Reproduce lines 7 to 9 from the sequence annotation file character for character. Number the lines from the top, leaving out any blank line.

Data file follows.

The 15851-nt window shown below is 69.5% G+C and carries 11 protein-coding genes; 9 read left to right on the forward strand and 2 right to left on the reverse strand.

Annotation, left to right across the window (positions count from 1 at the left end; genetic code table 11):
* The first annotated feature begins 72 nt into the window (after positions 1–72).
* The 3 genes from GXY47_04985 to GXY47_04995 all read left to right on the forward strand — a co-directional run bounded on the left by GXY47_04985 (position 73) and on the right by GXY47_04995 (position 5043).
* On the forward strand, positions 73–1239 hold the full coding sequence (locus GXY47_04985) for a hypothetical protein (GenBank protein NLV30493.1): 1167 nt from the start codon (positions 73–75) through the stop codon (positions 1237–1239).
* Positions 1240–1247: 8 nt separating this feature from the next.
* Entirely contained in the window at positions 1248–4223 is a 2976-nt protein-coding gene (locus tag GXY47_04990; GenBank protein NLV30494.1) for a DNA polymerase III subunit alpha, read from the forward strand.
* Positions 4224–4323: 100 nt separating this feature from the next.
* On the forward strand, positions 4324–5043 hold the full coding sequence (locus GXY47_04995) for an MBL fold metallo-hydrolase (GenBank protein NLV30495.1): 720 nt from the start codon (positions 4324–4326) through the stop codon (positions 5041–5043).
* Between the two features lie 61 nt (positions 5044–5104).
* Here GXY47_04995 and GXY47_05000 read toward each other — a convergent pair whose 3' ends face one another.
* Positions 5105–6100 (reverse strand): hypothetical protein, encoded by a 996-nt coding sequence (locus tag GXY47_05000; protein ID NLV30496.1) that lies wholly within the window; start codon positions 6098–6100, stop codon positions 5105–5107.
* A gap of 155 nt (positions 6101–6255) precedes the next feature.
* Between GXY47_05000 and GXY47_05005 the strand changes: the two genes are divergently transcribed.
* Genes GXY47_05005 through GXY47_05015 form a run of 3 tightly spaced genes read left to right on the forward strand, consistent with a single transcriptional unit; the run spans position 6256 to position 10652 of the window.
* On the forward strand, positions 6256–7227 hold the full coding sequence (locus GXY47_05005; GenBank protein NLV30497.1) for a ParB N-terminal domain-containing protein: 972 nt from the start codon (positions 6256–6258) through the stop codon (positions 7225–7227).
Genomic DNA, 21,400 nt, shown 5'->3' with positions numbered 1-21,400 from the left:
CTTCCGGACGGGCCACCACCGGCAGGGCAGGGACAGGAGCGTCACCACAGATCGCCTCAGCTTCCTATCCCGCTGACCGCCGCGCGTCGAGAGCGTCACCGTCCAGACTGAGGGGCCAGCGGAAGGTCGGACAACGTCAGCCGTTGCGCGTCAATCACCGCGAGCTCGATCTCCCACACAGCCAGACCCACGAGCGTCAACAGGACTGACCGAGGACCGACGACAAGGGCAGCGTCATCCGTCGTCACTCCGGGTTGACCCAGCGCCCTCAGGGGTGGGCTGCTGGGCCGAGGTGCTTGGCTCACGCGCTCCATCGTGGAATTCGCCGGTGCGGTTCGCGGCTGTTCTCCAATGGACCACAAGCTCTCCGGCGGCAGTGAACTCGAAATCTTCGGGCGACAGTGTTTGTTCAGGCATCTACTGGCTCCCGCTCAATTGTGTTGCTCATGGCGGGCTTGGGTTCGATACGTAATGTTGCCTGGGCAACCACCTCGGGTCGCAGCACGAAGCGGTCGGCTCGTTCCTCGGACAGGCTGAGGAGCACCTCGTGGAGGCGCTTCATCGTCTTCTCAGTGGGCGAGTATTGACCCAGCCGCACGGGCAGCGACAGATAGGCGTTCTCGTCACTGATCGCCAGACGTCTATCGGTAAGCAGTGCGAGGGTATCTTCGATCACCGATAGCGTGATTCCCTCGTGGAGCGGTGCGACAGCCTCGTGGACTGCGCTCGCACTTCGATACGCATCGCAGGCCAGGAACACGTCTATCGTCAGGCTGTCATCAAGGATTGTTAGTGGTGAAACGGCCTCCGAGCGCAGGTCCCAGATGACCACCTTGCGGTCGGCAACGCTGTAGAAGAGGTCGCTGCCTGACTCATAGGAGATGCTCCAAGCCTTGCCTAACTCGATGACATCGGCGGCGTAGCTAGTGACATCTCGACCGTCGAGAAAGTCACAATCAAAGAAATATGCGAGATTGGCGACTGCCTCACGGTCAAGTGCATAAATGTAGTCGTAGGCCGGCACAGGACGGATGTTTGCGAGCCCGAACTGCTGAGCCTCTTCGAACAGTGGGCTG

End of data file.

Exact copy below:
* Entirely contained in the window at positions 1248–4223 is a 2976-nt protein-coding gene (locus tag GXY47_04990; GenBank protein NLV30494.1) for a DNA polymerase III subunit alpha, read from the forward strand.
* Positions 4224–4323: 100 nt separating this feature from the next.
* On the forward strand, positions 4324–5043 hold the full coding sequence (locus GXY47_04995) for an MBL fold metallo-hydrolase (GenBank protein NLV30495.1): 720 nt from the start codon (positions 4324–4326) through the stop codon (positions 5041–5043).